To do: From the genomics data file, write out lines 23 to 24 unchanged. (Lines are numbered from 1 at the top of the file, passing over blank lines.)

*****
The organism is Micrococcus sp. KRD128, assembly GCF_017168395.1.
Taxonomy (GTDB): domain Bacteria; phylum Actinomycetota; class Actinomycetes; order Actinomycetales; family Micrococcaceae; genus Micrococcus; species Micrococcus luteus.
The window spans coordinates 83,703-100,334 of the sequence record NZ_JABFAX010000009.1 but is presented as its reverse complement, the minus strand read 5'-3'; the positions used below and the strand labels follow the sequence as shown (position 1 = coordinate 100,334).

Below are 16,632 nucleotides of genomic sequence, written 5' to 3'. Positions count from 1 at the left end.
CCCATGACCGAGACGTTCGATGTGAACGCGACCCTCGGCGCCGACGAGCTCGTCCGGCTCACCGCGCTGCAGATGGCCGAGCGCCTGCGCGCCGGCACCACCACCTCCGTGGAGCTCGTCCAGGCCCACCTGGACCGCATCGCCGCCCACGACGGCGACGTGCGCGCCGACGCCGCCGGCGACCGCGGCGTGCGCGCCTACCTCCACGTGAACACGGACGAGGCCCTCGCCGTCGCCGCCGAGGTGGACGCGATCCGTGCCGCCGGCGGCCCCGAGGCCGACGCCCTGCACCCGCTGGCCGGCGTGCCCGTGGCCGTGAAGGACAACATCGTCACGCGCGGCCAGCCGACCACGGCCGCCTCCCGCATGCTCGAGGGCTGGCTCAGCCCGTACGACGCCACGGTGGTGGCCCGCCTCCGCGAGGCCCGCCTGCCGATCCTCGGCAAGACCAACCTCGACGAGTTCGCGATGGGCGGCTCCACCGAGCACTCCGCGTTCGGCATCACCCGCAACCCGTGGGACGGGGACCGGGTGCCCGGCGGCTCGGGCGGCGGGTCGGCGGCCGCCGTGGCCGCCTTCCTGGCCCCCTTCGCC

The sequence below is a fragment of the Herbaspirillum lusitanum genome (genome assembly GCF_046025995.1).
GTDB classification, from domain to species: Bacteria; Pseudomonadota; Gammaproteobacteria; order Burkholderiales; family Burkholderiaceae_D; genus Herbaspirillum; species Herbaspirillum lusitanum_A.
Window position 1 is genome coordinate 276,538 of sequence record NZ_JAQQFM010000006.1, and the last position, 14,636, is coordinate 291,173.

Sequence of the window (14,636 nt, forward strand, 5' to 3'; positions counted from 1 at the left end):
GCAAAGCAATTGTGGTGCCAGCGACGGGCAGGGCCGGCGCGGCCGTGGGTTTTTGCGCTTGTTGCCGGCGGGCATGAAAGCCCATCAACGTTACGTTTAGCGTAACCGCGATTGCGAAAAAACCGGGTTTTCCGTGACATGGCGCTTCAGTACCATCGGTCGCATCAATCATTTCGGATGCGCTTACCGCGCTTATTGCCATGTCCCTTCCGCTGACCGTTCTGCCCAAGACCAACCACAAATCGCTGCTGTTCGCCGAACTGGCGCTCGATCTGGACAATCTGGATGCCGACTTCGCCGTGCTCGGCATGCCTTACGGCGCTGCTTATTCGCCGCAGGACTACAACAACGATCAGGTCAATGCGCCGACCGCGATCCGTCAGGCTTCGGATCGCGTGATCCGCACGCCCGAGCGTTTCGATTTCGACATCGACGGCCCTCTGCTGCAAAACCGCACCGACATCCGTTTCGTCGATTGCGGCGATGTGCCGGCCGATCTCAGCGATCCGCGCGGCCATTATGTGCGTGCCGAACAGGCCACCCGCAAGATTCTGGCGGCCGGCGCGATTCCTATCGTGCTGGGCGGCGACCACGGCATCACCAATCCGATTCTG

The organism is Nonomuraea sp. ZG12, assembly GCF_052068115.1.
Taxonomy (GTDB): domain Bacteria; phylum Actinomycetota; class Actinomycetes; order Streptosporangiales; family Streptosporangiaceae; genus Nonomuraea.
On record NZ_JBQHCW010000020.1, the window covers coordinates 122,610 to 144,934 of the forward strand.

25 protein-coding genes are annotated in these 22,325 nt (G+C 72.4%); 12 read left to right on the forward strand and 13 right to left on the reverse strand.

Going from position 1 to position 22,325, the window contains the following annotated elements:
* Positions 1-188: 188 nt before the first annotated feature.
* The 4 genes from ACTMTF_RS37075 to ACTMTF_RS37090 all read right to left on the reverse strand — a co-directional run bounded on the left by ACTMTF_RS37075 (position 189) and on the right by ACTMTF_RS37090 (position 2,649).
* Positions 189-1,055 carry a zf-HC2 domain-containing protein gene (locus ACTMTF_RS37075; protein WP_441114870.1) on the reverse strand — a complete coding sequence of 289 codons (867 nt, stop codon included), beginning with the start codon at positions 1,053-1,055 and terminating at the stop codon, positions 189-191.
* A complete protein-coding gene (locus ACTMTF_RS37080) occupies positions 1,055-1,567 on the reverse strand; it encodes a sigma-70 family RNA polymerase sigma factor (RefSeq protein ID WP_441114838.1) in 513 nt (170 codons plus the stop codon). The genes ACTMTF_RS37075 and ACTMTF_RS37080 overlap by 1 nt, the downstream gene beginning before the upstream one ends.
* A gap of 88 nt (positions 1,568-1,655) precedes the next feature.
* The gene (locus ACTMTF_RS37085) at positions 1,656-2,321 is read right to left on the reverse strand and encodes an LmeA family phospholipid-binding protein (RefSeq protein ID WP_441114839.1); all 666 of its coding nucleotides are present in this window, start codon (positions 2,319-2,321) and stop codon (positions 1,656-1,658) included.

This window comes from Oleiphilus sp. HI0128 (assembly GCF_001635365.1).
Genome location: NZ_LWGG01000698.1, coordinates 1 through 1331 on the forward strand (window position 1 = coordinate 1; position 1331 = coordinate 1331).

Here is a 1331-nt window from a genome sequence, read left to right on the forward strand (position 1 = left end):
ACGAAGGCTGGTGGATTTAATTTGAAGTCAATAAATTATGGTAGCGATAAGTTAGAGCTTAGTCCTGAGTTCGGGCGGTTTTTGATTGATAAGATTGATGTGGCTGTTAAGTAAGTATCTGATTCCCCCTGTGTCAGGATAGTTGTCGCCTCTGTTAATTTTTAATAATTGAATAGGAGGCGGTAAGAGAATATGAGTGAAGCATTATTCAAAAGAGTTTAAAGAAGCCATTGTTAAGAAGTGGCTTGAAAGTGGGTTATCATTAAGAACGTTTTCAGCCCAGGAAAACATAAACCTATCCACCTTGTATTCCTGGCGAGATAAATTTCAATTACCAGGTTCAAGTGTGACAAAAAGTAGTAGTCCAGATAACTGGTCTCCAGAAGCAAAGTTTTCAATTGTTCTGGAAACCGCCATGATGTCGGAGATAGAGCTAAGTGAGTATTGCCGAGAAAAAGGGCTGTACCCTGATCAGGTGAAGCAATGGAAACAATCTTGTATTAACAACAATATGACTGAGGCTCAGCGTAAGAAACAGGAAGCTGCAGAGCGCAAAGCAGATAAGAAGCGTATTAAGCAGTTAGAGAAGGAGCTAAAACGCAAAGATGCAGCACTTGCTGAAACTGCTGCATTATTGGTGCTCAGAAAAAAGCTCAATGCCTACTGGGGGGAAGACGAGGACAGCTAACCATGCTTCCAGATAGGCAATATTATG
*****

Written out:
Genome location: NZ_LWGG01000698.1, coordinates 1 through 1331 on the forward strand (window position 1 = coordinate 1; position 1331 = coordinate 1331).

Here is a 1331-nt window from a genome sequence, read left to right on the forward strand (position 1 = left end):